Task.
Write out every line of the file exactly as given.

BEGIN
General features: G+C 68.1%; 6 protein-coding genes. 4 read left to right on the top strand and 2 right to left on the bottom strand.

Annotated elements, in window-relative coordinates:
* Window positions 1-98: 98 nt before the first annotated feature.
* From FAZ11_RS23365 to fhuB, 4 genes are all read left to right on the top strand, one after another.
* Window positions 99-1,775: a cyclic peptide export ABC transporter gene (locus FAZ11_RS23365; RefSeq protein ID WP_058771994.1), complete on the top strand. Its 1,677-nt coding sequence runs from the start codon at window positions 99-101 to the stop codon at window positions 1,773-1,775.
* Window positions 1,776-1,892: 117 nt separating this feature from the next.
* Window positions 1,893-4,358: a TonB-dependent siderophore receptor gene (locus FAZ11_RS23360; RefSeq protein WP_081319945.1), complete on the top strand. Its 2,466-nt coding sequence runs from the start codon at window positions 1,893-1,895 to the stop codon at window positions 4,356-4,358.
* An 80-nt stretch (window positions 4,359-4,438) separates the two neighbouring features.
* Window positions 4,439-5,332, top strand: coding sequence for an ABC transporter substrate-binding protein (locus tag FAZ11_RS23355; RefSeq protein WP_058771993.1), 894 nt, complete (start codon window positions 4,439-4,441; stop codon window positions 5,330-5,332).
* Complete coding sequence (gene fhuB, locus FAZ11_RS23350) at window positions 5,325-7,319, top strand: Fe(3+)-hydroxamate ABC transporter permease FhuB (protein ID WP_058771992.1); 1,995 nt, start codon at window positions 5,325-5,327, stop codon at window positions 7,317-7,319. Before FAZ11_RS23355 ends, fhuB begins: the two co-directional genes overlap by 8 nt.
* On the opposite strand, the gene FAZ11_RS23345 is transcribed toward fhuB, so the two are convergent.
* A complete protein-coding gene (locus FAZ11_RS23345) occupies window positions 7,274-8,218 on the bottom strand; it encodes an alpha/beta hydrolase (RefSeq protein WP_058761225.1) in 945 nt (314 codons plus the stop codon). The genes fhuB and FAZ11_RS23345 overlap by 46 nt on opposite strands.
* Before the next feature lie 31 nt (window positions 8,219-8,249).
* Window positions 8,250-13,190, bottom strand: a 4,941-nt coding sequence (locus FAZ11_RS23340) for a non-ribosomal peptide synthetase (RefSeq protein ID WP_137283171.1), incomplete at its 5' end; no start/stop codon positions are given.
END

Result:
General features: G+C 68.1%; 6 protein-coding genes. 4 read left to right on the top strand and 2 right to left on the bottom strand.

Annotated elements, in window-relative coordinates:
* Window positions 1-98: 98 nt before the first annotated feature.
* From FAZ11_RS23365 to fhuB, 4 genes are all read left to right on the top strand, one after another.
* Window positions 99-1,775: a cyclic peptide export ABC transporter gene (locus FAZ11_RS23365; RefSeq protein ID WP_058771994.1), complete on the top strand. Its 1,677-nt coding sequence runs from the start codon at window positions 99-101 to the stop codon at window positions 1,773-1,775.
* Window positions 1,776-1,892: 117 nt separating this feature from the next.
* Window positions 1,893-4,358: a TonB-dependent siderophore receptor gene (locus FAZ11_RS23360; RefSeq protein WP_081319945.1), complete on the top strand. Its 2,466-nt coding sequence runs from the start codon at window positions 1,893-1,895 to the stop codon at window positions 4,356-4,358.
* An 80-nt stretch (window positions 4,359-4,438) separates the two neighbouring features.
* Window positions 4,439-5,332, top strand: coding sequence for an ABC transporter substrate-binding protein (locus tag FAZ11_RS23355; RefSeq protein WP_058771993.1), 894 nt, complete (start codon window positions 4,439-4,441; stop codon window positions 5,330-5,332).
* Complete coding sequence (gene fhuB, locus FAZ11_RS23350) at window positions 5,325-7,319, top strand: Fe(3+)-hydroxamate ABC transporter permease FhuB (protein ID WP_058771992.1); 1,995 nt, start codon at window positions 5,325-5,327, stop codon at window positions 7,317-7,319. Before FAZ11_RS23355 ends, fhuB begins: the two co-directional genes overlap by 8 nt.
* On the opposite strand, the gene FAZ11_RS23345 is transcribed toward fhuB, so the two are convergent.
* A complete protein-coding gene (locus FAZ11_RS23345) occupies window positions 7,274-8,218 on the bottom strand; it encodes an alpha/beta hydrolase (RefSeq protein WP_058761225.1) in 945 nt (314 codons plus the stop codon). The genes fhuB and FAZ11_RS23345 overlap by 46 nt on opposite strands.
* Before the next feature lie 31 nt (window positions 8,219-8,249).
* Window positions 8,250-13,190, bottom strand: a 4,941-nt coding sequence (locus FAZ11_RS23340) for a non-ribosomal peptide synthetase (RefSeq protein ID WP_137283171.1), incomplete at its 5' end; no start/stop codon positions are given.